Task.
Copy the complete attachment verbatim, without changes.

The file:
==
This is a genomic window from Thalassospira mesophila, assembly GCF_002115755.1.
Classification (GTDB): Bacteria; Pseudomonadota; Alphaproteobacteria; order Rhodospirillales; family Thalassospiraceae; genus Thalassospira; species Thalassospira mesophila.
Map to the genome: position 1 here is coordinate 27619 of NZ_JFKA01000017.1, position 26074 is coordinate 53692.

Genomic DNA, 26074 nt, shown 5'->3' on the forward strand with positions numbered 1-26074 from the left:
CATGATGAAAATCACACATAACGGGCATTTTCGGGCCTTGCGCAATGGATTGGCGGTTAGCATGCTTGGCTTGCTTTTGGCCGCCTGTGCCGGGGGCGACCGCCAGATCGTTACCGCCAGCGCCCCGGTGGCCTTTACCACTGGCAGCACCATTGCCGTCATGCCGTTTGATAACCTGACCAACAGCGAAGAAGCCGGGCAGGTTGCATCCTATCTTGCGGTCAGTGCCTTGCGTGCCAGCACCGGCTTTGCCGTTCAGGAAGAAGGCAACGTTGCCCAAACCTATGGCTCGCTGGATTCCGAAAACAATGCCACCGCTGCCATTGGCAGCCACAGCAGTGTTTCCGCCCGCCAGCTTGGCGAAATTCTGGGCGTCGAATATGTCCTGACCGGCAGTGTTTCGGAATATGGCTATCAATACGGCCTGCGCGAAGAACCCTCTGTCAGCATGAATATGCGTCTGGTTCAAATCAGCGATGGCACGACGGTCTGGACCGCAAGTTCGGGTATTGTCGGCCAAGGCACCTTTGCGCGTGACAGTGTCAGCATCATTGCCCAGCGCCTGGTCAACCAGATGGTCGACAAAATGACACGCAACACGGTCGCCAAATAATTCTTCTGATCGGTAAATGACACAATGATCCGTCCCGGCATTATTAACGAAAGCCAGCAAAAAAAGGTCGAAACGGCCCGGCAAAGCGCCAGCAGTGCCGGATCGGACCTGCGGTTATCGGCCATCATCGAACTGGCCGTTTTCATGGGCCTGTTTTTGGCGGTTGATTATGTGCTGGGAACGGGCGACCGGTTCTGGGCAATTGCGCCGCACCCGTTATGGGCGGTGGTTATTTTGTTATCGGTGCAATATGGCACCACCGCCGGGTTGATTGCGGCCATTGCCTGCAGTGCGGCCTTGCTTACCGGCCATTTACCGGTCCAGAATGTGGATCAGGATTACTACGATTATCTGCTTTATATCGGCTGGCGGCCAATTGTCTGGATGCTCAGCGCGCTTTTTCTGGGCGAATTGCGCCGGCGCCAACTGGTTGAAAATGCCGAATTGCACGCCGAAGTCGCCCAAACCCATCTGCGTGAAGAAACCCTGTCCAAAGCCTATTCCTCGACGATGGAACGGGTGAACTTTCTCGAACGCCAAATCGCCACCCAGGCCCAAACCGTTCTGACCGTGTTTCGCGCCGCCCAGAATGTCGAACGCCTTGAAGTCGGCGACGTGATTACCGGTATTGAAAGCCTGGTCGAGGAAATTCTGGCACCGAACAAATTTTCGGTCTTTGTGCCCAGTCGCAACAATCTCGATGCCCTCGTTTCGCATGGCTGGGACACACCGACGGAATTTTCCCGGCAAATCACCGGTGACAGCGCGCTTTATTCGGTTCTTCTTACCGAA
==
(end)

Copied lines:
This is a genomic window from Thalassospira mesophila, assembly GCF_002115755.1.
Classification (GTDB): Bacteria; Pseudomonadota; Alphaproteobacteria; order Rhodospirillales; family Thalassospiraceae; genus Thalassospira; species Thalassospira mesophila.
Map to the genome: position 1 here is coordinate 27619 of NZ_JFKA01000017.1, position 26074 is coordinate 53692.

Genomic DNA, 26074 nt, shown 5'->3' on the forward strand with positions numbered 1-26074 from the left:
CATGATGAAAATCACACATAACGGGCATTTTCGGGCCTTGCGCAATGGATTGGCGGTTAGCATGCTTGGCTTGCTTTTGGCCGCCTGTGCCGGGGGCGACCGCCAGATCGTTACCGCCAGCGCCCCGGTGGCCTTTACCACTGGCAGCACCATTGCCGTCATGCCGTTTGATAACCTGACCAACAGCGAAGAAGCCGGGCAGGTTGCATCCTATCTTGCGGTCAGTGCCTTGCGTGCCAGCACCGGCTTTGCCGTTCAGGAAGAAGGCAACGTTGCCCAAACCTATGGCTCGCTGGATTCCGAAAACAATGCCACCGCTGCCATTGGCAGCCACAGCAGTGTTTCCGCCCGCCAGCTTGGCGAAATTCTGGGCGTCGAATATGTCCTGACCGGCAGTGTTTCGGAATATGGCTATCAATACGGCCTGCGCGAAGAACCCTCTGTCAGCATGAATATGCGTCTGGTTCAAATCAGCGATGGCACGACGGTCTGGACCGCAAGTTCGGGTATTGTCGGCCAAGGCACCTTTGCGCGTGACAGTGTCAGCATCATTGCCCAGCGCCTGGTCAACCAGATGGTCGACAAAATGACACGCAACACGGTCGCCAAATAATTCTTCTGATCGGTAAATGACACAATGATCCGTCCCGGCATTATTAACGAAAGCCAGCAAAAAAAGGTCGAAACGGCCCGGCAAAGCGCCAGCAGTGCCGGATCGGACCTGCGGTTATCGGCCATCATCGAACTGGCCGTTTTCATGGGCCTGTTTTTGGCGGTTGATTATGTGCTGGGAACGGGCGACCGGTTCTGGGCAATTGCGCCGCACCCGTTATGGGCGGTGGTTATTTTGTTATCGGTGCAATATGGCACCACCGCCGGGTTGATTGCGGCCATTGCCTGCAGTGCGGCCTTGCTTACCGGCCATTTACCGGTCCAGAATGTGGATCAGGATTACTACGATTATCTGCTTTATATCGGCTGGCGGCCAATTGTCTGGATGCTCAGCGCGCTTTTTCTGGGCGAATTGCGCCGGCGCCAACTGGTTGAAAATGCCGAATTGCACGCCGAAGTCGCCCAAACCCATCTGCGTGAAGAAACCCTGTCCAAAGCCTATTCCTCGACGATGGAACGGGTGAACTTTCTCGAACGCCAAATCGCCACCCAGGCCCAAACCGTTCTGACCGTGTTTCGCGCCGCCCAGAATGTCGAACGCCTTGAAGTCGGCGACGTGATTACCGGTATTGAAAGCCTGGTCGAGGAAATTCTGGCACCGAACAAATTTTCGGTCTTTGTGCCCAGTCGCAACAATCTCGATGCCCTCGTTTCGCATGGCTGGGACACACCGACGGAATTTTCCCGGCAAATCACCGGTGACAGCGCGCTTTATTCGGTTCTTCTTACCGAA